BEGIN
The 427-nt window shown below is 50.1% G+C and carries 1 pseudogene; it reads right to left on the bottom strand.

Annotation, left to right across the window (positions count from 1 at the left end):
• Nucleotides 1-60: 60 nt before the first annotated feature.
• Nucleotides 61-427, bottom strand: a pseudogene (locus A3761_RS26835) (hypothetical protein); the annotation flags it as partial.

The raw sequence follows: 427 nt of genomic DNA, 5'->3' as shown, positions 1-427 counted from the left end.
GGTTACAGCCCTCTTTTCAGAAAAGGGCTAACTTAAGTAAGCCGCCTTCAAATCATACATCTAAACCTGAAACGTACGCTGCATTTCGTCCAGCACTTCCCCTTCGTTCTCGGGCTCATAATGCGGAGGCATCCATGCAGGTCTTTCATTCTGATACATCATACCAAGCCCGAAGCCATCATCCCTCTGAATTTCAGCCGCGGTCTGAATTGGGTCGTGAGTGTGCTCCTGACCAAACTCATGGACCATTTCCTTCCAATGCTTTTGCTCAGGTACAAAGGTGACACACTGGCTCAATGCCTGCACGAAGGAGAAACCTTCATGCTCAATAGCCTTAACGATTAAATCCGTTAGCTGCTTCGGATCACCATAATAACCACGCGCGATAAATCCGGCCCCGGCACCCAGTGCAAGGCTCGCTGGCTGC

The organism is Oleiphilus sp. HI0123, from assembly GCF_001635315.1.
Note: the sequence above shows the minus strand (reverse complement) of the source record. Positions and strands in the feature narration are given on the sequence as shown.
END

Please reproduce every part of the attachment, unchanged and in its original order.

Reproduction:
The 427-nt window shown below is 50.1% G+C and carries 1 pseudogene; it reads right to left on the bottom strand.

Annotation, left to right across the window (positions count from 1 at the left end):
• Nucleotides 1-60: 60 nt before the first annotated feature.
• Nucleotides 61-427, bottom strand: a pseudogene (locus A3761_RS26835) (hypothetical protein); the annotation flags it as partial.

The raw sequence follows: 427 nt of genomic DNA, 5'->3' as shown, positions 1-427 counted from the left end.
GGTTACAGCCCTCTTTTCAGAAAAGGGCTAACTTAAGTAAGCCGCCTTCAAATCATACATCTAAACCTGAAACGTACGCTGCATTTCGTCCAGCACTTCCCCTTCGTTCTCGGGCTCATAATGCGGAGGCATCCATGCAGGTCTTTCATTCTGATACATCATACCAAGCCCGAAGCCATCATCCCTCTGAATTTCAGCCGCGGTCTGAATTGGGTCGTGAGTGTGCTCCTGACCAAACTCATGGACCATTTCCTTCCAATGCTTTTGCTCAGGTACAAAGGTGACACACTGGCTCAATGCCTGCACGAAGGAGAAACCTTCATGCTCAATAGCCTTAACGATTAAATCCGTTAGCTGCTTCGGATCACCATAATAACCACGCGCGATAAATCCGGCCCCGGCACCCAGTGCAAGGCTCGCTGGCTGC

The organism is Oleiphilus sp. HI0123, from assembly GCF_001635315.1.
Note: the sequence above shows the minus strand (reverse complement) of the source record. Positions and strands in the feature narration are given on the sequence as shown.